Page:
It might seem crazy to some people that I’ve travelled 6 continents and nearly 100 countries and had never set foot in Venice. In so many ways, Venice is the quintessential travel destination. A place that so many people visit within their first travel few travel experiences. Well, I’ve obviously always been a little bit different. I’ve chosen to go well off the beaten path, and have spent more time riding scooters around Africa, and hitch hiking in the Guianas than I have in major European cities. But, that has started to change a bit as I’ve now started to base myself in Europe. As such, I’ve started also to visit places, like Venice, that I’ve long neglected.
My stop in Venice was a quick one. I really didn’t have an assignment here, or any photography task I was hoping to achieve. In many ways, I was just photo location scouting for potential future assignments or projects. I ended up wandering nearly the entire city looking for cool angles and compositions for photography in Venice. I definitely found a few. I also made a trip out to the islands of Murano and Burano which were absolutely beautiful.
The Challenges of Photographing Venice
Venice is such a photogenic city. It really is. It seems like around every corner there’s a new image to be made, or a killer photo waiting to develop. But, it’s really not as easy as one would expect. Especially when you first arrive and see how beautiful it is, it feels like it should be an easy place to shoot. But, these are some of the challenges I faced.
- No Open Spaces: Most of the photogenic parts of the city are really hard to photograph. There’s simply nowhere to set up a tripod. There are very few bridges, for example that cross over the Grand Canal. Thus, the best views of Venice are often from the boats. And well that’s fantastic, it doesn’t really work well if you’re trying to shoot long exposures.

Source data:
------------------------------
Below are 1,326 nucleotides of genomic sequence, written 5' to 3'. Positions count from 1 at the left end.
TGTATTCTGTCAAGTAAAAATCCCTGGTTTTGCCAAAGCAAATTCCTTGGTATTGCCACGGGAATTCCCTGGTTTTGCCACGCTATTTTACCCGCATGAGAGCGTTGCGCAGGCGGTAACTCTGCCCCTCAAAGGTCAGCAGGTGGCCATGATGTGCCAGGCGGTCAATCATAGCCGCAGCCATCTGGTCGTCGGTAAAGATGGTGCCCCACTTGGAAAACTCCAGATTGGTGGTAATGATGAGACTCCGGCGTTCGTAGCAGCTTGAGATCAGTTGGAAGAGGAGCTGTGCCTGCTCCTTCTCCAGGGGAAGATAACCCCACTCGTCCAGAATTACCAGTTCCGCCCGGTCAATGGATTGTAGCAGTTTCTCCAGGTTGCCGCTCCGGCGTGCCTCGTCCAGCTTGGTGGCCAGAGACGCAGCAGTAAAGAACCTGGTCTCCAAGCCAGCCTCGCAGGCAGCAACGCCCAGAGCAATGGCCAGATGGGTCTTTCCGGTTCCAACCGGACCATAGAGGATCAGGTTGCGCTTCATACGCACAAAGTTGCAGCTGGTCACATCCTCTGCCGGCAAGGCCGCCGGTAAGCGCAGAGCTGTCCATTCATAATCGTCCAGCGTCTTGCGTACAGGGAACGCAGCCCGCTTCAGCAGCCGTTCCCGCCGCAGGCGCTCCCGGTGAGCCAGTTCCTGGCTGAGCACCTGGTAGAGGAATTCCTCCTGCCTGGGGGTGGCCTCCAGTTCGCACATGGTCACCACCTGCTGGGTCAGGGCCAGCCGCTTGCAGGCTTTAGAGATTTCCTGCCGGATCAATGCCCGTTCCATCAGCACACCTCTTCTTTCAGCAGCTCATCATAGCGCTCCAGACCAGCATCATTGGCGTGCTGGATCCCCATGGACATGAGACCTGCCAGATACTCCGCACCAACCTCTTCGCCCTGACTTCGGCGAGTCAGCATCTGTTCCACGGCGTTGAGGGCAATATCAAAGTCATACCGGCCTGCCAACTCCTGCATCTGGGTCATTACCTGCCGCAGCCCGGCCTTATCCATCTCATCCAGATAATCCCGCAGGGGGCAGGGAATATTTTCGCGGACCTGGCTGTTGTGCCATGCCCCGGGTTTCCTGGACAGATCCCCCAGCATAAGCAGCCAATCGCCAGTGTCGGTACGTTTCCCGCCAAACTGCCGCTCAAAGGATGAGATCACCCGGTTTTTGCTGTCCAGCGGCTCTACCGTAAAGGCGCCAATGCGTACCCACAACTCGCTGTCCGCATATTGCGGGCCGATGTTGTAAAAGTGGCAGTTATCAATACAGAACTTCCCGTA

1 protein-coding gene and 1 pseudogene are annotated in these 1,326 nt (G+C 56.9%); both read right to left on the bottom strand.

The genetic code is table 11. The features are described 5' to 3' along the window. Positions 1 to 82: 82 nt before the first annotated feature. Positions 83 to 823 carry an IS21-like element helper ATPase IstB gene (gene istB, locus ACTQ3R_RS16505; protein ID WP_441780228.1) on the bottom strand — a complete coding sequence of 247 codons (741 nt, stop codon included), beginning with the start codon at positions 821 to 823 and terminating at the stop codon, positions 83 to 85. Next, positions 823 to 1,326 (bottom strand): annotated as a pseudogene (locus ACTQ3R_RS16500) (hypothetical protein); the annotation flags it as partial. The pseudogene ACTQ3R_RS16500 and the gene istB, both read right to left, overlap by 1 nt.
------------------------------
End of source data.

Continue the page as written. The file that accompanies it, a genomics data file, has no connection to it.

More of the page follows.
- Lots of Boat Traffic: Speaking of boats, they caused havoc for me as well. When set up on bridges or view points, there was a constant stream of boats going through. And well blurring them slightly in the early evening and morning made for some cool shots, as soon as the exposure got over about 5 seconds, the boats left horrendous looking light trails in the images.
- Hard to be Original: Since there are only a couple really perfect locations to shoot from in the city, it can be hard to be original in your photography. For example, I created an image down on the water near St. Mark’s square where there are lots of gondolas parked overnight. The photo is below, and I really like how it came out. But, then I posted it on facebook and a friend commented with another photographer’s image which was almost the same (and a very similar composition). It’s just something that happens in a place that’s so often photographed.
Some Shots from Venice
Despite the challenges of photography in Venice, I do think I came away with quite a few images of the city I like. Especially considering I was only in town for 3 days. Here’s a handful of what I shot.
The weather was pretty nasty on my last day in Venice, so I thought I’d take my location scouting out to see what some of the surrounding islands had to offer. I made a quick stop in Murano which was quite beautiful. It was also incredibly touristy with nearly all the shops selling some sort of glass trinket made on the island. I didn’t stay until the evening, but thanks to far more open spaces, it’s quite a cool place for photography.
As it continued to rain, I really didn’t think there was any hope for a sunset on my last day in the Venice area. Still, I wanted to check out Burano Island and scout out some locations. I’m really glad I did. This island is an absolute stunner and extremely photogenic. And, as luck would have it, I got a beautiful bit of light for about 5 minutes just as the sunset.
What’s Next on the Travel Photography Blog?
I’ve got a new travel photography guide coming in the next day or two. It will be from Cinque Terre, Italy. Then, I’m going to be re-formatting the photography blog a little bit here. It’s time for a bit of a change. More on that in the coming.